Of course, the law school swine will make sure to release low-wage staff members and adjuncts first. Apparently, that makes the most economic sense to these academic thieves.

LSAC Data on Decreasing Amount of U.S. Law School Applicants:

Make sure to review the LSAC charts labeled “Three-Year ABA Volume Comparison.”

“The following charts report ABA applicants and applications for each of the past three falls.

As of 01/25/13, there are 217,432 Fall 2013 applications submitted by 30,098 applicants. Applicants are down 20.4% and applications are down 22.8% from 2012.

Last year at this time, we had 56% of the preliminary final applicant count.” [Emphasis mine]

When you scroll down to the bottom two graphs, you will note that, in contrast, there are 4.3% fewer applicants to Canadian law schools, resulting in an increase in applications of 0.7 percent. Perhaps, Canadian law schools don’t financially ass-rape their students as severely as their American counterpart “in$titution$ of higher learning” penetrate their victims' colons.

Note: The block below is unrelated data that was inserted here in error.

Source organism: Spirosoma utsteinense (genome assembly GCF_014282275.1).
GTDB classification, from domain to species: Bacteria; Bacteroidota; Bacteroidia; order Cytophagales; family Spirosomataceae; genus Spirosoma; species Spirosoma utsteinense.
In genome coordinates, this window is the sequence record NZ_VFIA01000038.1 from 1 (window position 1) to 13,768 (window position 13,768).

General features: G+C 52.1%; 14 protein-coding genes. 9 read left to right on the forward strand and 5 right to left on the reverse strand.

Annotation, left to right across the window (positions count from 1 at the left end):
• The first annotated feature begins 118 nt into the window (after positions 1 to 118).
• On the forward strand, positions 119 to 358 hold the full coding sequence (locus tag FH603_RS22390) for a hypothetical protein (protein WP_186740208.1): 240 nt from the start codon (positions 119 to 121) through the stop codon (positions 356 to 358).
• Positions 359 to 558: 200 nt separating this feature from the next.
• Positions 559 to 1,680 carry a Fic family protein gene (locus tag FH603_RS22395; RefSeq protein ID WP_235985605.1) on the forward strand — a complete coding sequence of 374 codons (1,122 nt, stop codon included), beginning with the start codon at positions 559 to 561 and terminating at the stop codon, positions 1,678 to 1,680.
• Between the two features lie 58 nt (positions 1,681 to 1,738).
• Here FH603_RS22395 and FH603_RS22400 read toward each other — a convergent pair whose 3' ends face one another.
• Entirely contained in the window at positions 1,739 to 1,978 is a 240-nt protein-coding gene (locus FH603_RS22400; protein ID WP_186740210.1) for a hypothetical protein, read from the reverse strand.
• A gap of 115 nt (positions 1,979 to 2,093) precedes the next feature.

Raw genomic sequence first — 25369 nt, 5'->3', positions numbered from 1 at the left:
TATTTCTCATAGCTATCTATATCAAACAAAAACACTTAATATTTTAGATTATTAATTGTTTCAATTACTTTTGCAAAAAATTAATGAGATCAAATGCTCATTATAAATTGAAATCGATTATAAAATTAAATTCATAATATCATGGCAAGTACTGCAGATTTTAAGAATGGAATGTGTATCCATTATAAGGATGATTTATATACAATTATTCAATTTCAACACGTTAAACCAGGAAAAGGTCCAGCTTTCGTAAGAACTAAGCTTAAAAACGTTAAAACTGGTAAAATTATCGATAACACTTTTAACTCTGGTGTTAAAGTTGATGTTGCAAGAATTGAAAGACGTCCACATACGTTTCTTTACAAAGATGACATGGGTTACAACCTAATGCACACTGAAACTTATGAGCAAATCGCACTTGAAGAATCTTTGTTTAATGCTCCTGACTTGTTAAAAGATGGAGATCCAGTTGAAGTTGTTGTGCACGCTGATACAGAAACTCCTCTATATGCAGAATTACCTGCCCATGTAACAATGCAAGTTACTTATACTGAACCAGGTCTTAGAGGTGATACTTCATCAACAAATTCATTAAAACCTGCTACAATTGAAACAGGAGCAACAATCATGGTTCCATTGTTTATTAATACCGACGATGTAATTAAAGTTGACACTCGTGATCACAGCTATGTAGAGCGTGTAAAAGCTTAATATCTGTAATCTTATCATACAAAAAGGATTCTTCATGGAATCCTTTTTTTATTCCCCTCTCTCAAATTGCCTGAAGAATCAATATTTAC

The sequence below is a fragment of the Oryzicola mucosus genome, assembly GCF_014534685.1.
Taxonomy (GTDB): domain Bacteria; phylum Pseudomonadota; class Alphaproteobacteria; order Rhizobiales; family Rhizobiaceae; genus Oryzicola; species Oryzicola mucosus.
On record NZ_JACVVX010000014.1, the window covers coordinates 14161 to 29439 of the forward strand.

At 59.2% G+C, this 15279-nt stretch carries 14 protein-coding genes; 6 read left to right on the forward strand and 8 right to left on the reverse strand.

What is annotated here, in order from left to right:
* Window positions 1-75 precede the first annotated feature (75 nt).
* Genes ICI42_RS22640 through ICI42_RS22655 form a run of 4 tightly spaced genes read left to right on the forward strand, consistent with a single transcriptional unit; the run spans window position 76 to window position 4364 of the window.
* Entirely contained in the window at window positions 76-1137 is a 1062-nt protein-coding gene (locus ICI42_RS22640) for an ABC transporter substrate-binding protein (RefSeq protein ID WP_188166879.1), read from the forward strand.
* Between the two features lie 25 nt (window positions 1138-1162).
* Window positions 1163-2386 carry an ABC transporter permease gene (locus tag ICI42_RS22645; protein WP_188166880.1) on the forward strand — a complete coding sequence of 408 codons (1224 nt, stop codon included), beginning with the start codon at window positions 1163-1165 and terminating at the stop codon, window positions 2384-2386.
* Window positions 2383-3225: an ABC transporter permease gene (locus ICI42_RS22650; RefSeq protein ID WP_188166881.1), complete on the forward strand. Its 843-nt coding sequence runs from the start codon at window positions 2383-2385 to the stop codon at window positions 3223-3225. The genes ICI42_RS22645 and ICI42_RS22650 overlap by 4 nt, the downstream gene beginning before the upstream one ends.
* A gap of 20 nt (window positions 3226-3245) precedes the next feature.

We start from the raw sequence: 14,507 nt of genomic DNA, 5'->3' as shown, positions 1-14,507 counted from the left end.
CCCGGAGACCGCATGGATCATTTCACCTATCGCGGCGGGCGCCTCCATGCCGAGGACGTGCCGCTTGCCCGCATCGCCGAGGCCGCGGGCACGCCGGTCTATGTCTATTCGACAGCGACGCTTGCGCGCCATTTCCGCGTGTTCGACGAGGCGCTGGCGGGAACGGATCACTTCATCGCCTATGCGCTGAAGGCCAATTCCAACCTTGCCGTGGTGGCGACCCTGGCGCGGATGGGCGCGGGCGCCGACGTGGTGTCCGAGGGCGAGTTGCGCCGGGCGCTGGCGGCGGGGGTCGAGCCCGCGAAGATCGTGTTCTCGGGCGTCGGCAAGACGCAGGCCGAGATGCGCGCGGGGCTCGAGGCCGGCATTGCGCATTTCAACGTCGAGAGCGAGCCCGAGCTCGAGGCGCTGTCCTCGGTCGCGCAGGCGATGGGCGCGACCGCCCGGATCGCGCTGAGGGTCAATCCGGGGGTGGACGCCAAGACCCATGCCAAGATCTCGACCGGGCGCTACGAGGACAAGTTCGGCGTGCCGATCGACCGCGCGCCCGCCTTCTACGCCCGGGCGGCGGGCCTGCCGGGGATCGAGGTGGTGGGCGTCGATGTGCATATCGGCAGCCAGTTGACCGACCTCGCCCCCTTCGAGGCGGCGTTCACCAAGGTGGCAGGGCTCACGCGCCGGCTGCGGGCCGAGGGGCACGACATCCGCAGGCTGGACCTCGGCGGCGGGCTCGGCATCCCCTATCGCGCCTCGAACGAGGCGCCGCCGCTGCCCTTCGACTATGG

Coverage of the Huge Decline:

Elie Mystal’s January 28, 2013 entry was labeled “Law School Applications Crater.”  Check out this opening:

“We’ve been following the decline in law school applications as prospective law students figure out that the pot of gold at the end of the law school rainbow isn’t available for everybody.

Today, we have a look at new numbers that show an even more precipitous drop in applications for the class of 2016 than many had expected. So far, applications are down 20 percent from where they were in 2012. Law school applications are down 38 percent from where they were in 2010. 

If you’ve been wondering why we’ve seen this proliferation of law school deans and professors making spurious arguments in favor of going to law school, this is why.”

Academic thieves love to engage in spin, especially if it means that they can try to extend their scam by a few more years - before they retire.  You know that these parasites do not want to return to practicing law or any other actual job.  Near the end of his piece, Mystal points out why this development is good:

“If you ask me, these kinds of drops in law school applications are not a bad thing. They show that prospective students are becoming educated about the realities of the legal job market. Law school tuition remains high and totally out of whack with the market realities for recent graduates. Law schools have benefited for years from misinformation they fed to prospective students. Now that students have a more transparent look at the truth, the market is reacting properly.